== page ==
15 May 2007

Romantic science fiction

Many years ago I read a science fiction novel by John Varley, and was impressed enough to remember his name. I think the book was Titan. But I'm not sure. When I looked up the plot summary, it didn't sound like the book I remembered at all.

The reason for looking up Titan was that Nancy brought a John Varley book home from the library. This one was Red Lightning. Like Titan, this book involves the conflicts between residents of two different worlds.

In Red Lightning, the two worlds are earth and earth's fairly independent colony on Mars. The Martian colony and earth's survival are dependent upon the discovery/invention of a nearly-unlimited, non-polluting source of power controlled by a benevolent scientist. (Like most science fiction, this requires major suspension of disbelief.)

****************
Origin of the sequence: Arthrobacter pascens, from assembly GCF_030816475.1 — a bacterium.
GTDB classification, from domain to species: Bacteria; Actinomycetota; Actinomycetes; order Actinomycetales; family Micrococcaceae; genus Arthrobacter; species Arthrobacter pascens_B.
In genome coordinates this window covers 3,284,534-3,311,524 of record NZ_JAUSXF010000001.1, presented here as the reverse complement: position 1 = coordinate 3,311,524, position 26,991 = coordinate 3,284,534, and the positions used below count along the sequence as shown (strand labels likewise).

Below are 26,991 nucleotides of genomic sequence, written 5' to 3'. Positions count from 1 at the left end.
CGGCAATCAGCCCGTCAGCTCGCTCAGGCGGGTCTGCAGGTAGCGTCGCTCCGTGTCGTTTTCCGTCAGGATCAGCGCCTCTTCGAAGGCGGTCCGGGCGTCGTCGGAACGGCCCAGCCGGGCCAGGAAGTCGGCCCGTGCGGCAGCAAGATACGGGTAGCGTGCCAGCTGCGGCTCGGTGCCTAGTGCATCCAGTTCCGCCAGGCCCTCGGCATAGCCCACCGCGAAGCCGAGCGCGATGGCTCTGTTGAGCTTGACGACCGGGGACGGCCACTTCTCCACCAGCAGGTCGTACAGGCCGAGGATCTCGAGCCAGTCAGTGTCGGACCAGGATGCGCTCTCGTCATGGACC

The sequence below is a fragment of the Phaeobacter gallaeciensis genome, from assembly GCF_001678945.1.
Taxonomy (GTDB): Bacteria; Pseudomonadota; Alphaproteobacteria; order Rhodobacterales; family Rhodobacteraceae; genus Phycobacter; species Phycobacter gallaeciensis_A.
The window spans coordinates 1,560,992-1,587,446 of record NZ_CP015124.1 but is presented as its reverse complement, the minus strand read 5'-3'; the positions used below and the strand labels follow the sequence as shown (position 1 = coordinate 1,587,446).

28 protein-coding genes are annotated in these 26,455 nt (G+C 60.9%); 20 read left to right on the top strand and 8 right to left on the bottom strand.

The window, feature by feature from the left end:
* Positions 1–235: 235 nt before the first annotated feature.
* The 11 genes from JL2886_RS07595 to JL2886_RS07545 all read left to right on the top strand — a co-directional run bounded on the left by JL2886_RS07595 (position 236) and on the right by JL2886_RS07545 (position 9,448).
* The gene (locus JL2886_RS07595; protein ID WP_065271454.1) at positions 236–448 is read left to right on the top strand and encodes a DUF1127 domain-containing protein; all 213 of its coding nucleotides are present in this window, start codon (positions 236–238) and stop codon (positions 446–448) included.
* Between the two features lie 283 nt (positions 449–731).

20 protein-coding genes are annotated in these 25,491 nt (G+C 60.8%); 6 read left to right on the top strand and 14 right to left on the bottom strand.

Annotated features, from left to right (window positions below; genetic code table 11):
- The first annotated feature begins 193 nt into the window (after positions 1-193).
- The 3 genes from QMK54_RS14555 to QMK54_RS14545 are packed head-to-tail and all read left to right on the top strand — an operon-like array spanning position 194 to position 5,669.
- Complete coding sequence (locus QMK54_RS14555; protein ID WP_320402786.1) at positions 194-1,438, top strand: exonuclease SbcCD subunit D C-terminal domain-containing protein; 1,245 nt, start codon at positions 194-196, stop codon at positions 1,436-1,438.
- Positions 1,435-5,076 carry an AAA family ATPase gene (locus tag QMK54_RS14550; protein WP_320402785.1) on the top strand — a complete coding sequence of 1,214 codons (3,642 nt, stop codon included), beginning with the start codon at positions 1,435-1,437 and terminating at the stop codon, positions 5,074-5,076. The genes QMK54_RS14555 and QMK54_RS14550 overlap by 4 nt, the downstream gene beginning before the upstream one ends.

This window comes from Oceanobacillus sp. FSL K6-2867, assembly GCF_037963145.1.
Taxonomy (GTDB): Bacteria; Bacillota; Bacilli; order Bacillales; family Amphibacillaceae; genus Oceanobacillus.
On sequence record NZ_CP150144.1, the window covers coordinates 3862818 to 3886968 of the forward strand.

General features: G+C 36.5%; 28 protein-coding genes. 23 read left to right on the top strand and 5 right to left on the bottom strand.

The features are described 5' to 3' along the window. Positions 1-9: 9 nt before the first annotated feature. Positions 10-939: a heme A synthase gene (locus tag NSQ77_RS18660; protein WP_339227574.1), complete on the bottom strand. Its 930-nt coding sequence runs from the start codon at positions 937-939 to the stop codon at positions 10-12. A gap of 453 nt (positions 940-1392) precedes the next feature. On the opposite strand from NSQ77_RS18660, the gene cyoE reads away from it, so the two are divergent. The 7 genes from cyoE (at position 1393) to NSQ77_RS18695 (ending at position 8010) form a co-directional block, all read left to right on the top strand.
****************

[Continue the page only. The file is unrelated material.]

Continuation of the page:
The separation between the two "worlds" is complete enough and old enough that culturally the two places are rather different. Rather like England and its American colonies in the late 1700s were different, I suspect (and I suspect that Varley intended that comparison).

So, politically and militarily, the power held by the scientist is too attractive. Many people wanted to run things. The scientist disappears and takes his secrets with him. The scientists' relatives live in Mars' rather idyllic society. The powers that be on earth invade Mars. The "Martians" rescue the scientist, find ways of resisting the earthlings' invasion because the scientist demonstrates that his power source is not only benign, but lethal. And the Martians live happily every after.

It's a romantic fairy tale in many ways. It's a hippie manifesto. (Varley spent some of his teenage years on the streets of Haight and Ashbury.) It's pretty well written and the story is well told. It was just the kind of escapism I needed last week.

If it sounds attractive, check it out. Your library may also have a copy.

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